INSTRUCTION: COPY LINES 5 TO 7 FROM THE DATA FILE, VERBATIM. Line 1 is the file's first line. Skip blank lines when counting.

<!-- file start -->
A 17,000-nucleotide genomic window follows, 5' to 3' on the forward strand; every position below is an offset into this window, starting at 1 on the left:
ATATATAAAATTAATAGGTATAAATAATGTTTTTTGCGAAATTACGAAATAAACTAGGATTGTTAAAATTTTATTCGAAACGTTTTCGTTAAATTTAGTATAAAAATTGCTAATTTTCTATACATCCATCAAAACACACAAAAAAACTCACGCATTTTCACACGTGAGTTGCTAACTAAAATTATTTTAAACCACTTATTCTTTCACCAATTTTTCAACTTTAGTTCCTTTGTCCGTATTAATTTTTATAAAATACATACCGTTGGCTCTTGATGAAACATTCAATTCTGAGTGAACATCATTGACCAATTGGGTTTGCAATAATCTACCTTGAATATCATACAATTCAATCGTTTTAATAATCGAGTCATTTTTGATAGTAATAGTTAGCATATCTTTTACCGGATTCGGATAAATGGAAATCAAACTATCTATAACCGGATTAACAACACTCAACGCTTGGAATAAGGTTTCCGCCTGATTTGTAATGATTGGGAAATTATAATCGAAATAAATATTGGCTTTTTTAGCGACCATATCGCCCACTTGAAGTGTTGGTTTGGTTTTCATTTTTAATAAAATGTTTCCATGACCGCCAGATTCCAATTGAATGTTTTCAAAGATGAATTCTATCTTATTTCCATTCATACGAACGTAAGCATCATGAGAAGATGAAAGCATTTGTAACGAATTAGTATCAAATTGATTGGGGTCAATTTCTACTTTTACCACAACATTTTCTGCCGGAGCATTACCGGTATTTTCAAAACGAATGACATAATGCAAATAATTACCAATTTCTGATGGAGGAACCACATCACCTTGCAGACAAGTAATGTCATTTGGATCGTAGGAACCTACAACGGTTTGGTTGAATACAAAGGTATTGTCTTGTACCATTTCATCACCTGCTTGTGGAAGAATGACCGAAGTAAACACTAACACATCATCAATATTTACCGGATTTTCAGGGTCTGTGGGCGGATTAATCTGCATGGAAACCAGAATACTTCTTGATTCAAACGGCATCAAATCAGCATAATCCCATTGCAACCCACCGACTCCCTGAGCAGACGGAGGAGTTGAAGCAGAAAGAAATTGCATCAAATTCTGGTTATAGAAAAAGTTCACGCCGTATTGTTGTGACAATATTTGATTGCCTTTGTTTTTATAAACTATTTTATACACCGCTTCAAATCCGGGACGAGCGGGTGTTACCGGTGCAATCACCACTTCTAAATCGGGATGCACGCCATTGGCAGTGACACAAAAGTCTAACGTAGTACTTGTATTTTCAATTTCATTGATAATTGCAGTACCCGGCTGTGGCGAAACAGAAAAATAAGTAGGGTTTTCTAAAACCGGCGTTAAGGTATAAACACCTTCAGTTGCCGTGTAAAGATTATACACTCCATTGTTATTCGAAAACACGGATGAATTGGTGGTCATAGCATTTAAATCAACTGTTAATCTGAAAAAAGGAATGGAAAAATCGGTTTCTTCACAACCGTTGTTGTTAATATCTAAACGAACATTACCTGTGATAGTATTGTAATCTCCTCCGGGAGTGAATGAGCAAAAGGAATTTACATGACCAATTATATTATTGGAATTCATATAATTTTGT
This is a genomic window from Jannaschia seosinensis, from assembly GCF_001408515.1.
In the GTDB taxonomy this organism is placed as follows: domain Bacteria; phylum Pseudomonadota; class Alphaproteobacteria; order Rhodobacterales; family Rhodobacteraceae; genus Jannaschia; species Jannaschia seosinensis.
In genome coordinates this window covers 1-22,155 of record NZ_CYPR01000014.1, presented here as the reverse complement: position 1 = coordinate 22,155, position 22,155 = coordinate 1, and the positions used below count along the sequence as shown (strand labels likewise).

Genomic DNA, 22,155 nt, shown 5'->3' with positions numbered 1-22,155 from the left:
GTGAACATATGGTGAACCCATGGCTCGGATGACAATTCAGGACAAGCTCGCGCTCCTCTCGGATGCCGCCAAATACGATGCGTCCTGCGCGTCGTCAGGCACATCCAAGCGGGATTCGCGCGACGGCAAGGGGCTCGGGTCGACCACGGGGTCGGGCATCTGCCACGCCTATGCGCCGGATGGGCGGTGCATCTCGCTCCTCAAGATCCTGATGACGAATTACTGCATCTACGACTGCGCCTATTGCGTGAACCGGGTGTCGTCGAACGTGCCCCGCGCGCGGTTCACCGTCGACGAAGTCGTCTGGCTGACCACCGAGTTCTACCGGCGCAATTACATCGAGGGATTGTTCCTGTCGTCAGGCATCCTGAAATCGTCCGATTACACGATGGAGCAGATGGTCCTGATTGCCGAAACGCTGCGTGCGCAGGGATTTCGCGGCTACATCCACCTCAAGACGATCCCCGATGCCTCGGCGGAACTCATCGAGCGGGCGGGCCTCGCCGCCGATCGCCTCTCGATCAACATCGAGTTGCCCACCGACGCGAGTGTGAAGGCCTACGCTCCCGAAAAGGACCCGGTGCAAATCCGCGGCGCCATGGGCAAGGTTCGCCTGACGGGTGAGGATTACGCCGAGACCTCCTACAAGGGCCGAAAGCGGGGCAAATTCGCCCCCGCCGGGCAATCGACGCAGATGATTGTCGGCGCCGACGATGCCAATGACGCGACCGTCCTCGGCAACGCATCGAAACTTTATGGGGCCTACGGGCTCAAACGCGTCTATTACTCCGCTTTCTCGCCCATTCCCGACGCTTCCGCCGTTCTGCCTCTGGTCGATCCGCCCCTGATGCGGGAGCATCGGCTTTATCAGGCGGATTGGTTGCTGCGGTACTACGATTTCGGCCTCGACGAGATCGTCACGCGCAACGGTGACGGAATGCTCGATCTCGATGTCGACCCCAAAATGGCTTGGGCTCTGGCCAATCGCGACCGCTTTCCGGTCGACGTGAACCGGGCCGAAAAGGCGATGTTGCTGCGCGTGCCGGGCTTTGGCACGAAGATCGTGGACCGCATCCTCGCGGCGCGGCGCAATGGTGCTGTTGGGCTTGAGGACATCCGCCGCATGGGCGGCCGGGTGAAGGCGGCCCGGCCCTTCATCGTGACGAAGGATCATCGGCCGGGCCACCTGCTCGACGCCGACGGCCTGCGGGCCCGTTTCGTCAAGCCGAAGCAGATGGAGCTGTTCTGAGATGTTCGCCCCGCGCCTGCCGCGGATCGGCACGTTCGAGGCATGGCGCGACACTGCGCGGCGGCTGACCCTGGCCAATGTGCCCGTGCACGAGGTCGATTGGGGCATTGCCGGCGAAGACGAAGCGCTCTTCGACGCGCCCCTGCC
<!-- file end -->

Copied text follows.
In genome coordinates this window covers 1-22,155 of record NZ_CYPR01000014.1, presented here as the reverse complement: position 1 = coordinate 22,155, position 22,155 = coordinate 1, and the positions used below count along the sequence as shown (strand labels likewise).

Genomic DNA, 22,155 nt, shown 5'->3' with positions numbered 1-22,155 from the left:
GTGAACATATGGTGAACCCATGGCTCGGATGACAATTCAGGACAAGCTCGCGCTCCTCTCGGATGCCGCCAAATACGATGCGTCCTGCGCGTCGTCAGGCACATCCAAGCGGGATTCGCGCGACGGCAAGGGGCTCGGGTCGACCACGGGGTCGGGCATCTGCCACGCCTATGCGCCGGATGGGCGGTGCATCTCGCTCCTCAAGATCCTGATGACGAATTACTGCATCTACGACTGCGCCTATTGCGTGAACCGGGTGTCGTCGAACGTGCCCCGCGCGCGGTTCACCGTCGACGAAGTCGTCTGGCTGACCACCGAGTTCTACCGGCGCAATTACATCGAGGGATTGTTCCTGTCGTCAGGCATCCTGAAATCGTCCGATTACACGATGGAGCAGATGGTCCTGATTGCCGAAACGCTGCGTGCGCAGGGATTTCGCGGCTACATCCACCTCAAGACGATCCCCGATGCCTCGGCGGAACTCATCGAGCGGGCGGGCCTCGCCGCCGATCGCCTCTCGATCAACATCGAGTTGCCCACCGACGCGAGTGTGAAGGCCTACGCTCCCGAAAAGGACCCGGTGCAAATCCGCGGCGCCATGGGCAAGGTTCGCCTGACGGGTGAGGATTACGCCGAGACCTCCTACAAGGGCCGAAAGCGGGGCAAATTCGCCCCCGCCGGGCAATCGACGCAGATGATTGTCGGCGCCGACGATGCCAATGACGCGACCGTCCTCGGCAACGCATCGAAACTTTATGGGGCCTACGGGCTCAAACGCGTCTATTACTCCGCTTTCTCGCCCATTCCCGACGCTTCCGCCGTTCTGCCTCTGGTCGATCCGCCCCTGATGCGGGAGCATCGGCTTTATCAGGCGGATTGGTTGCTGCGGTACTACGATTTCGGCCTCGACGAGATCGTCACGCGCAACGGTGACGGAATGCTCGATCTCGATGTCGACCCCAAAATGGCTTGGGCTCTGGCCAATCGCGACCGCTTTCCGGTCGACGTGAACCGGGCCGAAAAGGCGATGTTGCTGCGCGTGCCGGGCTTTGGCACGAAGATCGTGGACCGCATCCTCGCGGCGCGGCGCAATGGTGCTGTTGGGCTTGAGGACATCCGCCGCATGGGCGGCCGGGTGAAGGCGGCCCGGCCCTTCATCGTGACGAAGGATCATCGGCCGGGCCACCTGCTCGACGCCGACGGCCTGCGGGCCCGTTTCGTCAAGCCGAAGCAGATGGAGCTGTTCTGAGATGTTCGCCCCGCGCCTGCCGCGGATCGGCACGTTCGAGGCATGGCGCGACACTGCGCGGCGGCTGACCCTGGCCAATGTGCCCGTGCACGAGGTCGATTGGGGCATTGCCGGCGAAGACGAAGCGCTCTTCGACGCGCCCCTGCC